• • •  WALTER THOMAS "BUD" ISALY • • •      
November 10, 1920 - November 21, 1953
Son of Walter Eugene Isaly and Henrietta Isaly
Brother of Betty Isaly Latham and Earl William Isaly
Father of Ellen Isaly Clark
Grandfather of Bill Clark and Rob Clark

ud Isaly, the second child born to Walter and Henrietta Isaly, had a short but meaningful life. Born in 1920, he attended the Upper Arlington Schools and graduated in 1939. He attended The Ohio State University for two years and then enlisted in the United States Army during World War II. He served 44 months in the Army, half of them overseas. During part of this time, both Bud and Earl were serving in Europe. I remember Gramma and Grampa talking about how difficult it was to have two sons in the war and so far away at the same time. In the Army, my father earned the rank of Top Sergeant. His uniform is one of my proudest possessions.

Bud went into the Isaly Family cheese business, first with Richard Isaly downtown, and then setting up shop on the South Mallway in Upper Arlington, next to the high school. Bud and Earl ran this store/restaurant for several years; Gramma made the daily homemade soup and the high school students would crowd the Isaly Store at lunchtime and after school. It was quite the hangout in the 1940's and early 1950's.

I was recently contacted by a man who knew my father (Bud) back in those days. George Elias is thirteen year younger than my dad, and apparently, considered my father to be his mentor and father figure. He has recounted many stories of the UA Mallway Isaly Store, and he told me that it was the "malt shop" of the day. My dad often brought me to the shop -- I was just a baby -- and the school kids played with me. George has told me that the students looked at my dad as sort of a hero figure: funny, entertaining, and friendly.

Some of the older cousins remember my dad, and you may be interested in reading a series of stories about my father that were written by George (taken from emails). George has a witty, entertaining writing style, and his recollections of my father are endearing and personal and so very greatly appreciated! You can read George's stories here >>>

Bud loved fishing, and was known for sitting for hours on a riverbank, drinking milk, waiting for "the big one." As the photos below demonstrate, he did manage to catch a few of them!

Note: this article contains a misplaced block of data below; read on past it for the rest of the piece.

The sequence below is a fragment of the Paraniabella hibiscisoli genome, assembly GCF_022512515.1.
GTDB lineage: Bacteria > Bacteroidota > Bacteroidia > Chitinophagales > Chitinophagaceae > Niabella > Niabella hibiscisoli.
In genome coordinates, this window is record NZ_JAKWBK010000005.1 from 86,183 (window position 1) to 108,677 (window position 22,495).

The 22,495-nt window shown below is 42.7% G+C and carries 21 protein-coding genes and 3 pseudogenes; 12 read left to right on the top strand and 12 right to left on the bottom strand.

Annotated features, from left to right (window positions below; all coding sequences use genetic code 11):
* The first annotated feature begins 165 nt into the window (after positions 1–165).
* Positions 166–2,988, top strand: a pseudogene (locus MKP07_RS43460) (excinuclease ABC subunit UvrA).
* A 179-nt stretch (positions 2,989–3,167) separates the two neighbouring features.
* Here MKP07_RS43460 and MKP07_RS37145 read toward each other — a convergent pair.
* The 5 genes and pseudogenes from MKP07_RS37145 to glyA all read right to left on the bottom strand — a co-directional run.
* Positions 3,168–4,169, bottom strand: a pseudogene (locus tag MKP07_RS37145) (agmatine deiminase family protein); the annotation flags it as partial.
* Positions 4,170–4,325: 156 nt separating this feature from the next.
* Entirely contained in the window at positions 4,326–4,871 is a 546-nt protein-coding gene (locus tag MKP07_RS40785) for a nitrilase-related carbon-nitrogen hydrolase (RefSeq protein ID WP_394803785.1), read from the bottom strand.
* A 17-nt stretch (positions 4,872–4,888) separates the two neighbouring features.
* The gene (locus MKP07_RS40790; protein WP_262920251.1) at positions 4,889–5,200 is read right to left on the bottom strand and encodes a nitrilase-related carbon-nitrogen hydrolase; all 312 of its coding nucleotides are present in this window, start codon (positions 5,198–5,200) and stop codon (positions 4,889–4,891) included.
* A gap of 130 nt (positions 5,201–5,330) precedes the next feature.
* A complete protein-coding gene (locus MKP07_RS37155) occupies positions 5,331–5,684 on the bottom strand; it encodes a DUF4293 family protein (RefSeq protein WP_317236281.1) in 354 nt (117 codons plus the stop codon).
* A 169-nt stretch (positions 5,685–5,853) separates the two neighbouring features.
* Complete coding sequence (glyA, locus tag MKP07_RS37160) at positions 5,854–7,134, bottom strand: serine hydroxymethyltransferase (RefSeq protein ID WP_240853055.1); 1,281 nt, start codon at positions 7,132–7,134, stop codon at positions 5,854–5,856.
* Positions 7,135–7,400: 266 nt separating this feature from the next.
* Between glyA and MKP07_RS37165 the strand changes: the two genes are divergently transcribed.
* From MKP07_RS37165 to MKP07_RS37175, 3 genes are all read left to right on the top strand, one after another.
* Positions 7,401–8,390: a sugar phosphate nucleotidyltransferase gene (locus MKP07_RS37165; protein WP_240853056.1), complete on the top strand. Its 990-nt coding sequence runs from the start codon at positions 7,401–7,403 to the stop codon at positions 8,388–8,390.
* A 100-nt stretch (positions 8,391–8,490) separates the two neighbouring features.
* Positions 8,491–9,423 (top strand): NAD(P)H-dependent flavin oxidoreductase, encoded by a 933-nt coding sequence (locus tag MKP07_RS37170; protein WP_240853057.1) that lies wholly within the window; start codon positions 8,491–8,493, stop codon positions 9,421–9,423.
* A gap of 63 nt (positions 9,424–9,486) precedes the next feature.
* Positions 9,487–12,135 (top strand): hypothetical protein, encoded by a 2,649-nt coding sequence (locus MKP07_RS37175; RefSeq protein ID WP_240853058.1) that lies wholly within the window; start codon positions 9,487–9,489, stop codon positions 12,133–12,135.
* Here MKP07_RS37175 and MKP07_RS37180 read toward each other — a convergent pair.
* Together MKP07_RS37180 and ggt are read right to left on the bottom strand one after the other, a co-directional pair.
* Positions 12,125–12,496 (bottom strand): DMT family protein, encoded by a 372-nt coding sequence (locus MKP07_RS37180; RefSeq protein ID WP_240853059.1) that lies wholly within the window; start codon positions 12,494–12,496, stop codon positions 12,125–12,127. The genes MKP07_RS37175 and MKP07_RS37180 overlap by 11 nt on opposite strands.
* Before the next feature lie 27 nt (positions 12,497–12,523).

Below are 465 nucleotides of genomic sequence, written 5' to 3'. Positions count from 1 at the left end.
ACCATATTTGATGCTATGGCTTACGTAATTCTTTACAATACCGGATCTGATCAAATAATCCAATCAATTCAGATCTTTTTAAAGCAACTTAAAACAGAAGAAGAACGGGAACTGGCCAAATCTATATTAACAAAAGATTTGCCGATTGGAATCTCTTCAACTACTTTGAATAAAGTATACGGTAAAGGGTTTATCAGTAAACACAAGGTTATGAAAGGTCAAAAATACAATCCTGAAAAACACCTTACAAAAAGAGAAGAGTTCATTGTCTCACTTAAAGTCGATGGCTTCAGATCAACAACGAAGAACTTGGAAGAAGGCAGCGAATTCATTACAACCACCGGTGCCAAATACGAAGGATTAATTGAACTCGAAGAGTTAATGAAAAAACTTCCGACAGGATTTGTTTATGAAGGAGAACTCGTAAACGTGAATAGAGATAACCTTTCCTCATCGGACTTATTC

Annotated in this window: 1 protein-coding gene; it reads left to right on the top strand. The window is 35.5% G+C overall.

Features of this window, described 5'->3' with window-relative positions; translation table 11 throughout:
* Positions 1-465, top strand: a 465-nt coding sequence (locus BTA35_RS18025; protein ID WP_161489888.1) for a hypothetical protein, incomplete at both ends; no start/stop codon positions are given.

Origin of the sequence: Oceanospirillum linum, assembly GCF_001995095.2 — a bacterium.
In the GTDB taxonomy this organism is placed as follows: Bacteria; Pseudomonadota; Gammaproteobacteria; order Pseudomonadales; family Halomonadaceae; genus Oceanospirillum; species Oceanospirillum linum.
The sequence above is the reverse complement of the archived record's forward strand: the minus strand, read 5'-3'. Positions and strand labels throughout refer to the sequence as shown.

On the way home from a fishing trip in Delaware, Ohio in November, 1953, the car in which my father was riding with his friend crashed along Olentangy River Road and my father was killed. You can see the Columbus Dispatch notice about him here >>>

From Tom Isaly: Seeing pictures of your Dad and reading about him still brings tears to my eyes. He was truly my favorite person in my then short life and he was one of the few people or memories that have survived those 55 years. In 1952 he and Dad were briefly in the cheese business in Houston. One weekend he took Chuck and I out in the country and we were throwing torpedoes (little explosive fireworks that blew up on hard contact with concrete when you threw them), out the tailgate of his blue Rambler wagon. I didn't let go of one in time and hit the tailgate with it still in my hand. I got a slight burn and he was so afraid I would tell Earl what we had been doing.

We had a few more trips to the country for fireworks and shooting Jackrabbits with the .22 Hi-Power (I believe Chuck has it it-burned out barrel and all). I was so upset when he moved back to Columbus, but business wasn't great and he was so sad and homesick. How might history have unfolded had Houston liked Swiss Cheese a little better?

From Ray Latham: I believe that when Uncle Bud moved back from Houston, as described by my cousin Tom, he moved in with us at 1559 Tremont Road. I was about seven years old. I have many memories of this incredible man. In a way, he filled the role of a father. He worked very hard and opened the Isaly dairy store in Arlington. I do remember visiting that many times.

At home, I recall that we played catch and most importantly, we went fishing together down at the Scioto River. He introduced me to quick-sand. He was a very good sportsman, so he knew a lot about how to locate and catch fish. When I was with him, I always caught some -- never did any other time. I distinctly remember the blue Rambler and I vividly remember the accident. I went with Grandpa to visit the site of the accident and, since this was the first experience that I had with someone so close being suddenly taken, it was very difficult to understand. I can’t even imagine what Grandpa, Grandma, Uncle Earl and my Mother must have been going through at the time of the accident, surely I was shielded from the grief at the time.

Uncle Bud was very much like an idol to me. He never seemed to do anything wrong, he knew how to relate to a young boy, he showed me things about fishing, hunting, hard work, and character that I’m sure have influenced my life. His life was way too short and he is still sorely missed and fondly remembered.

If you would like to write your memories of Bud Isaly and send them to me, I will post them here.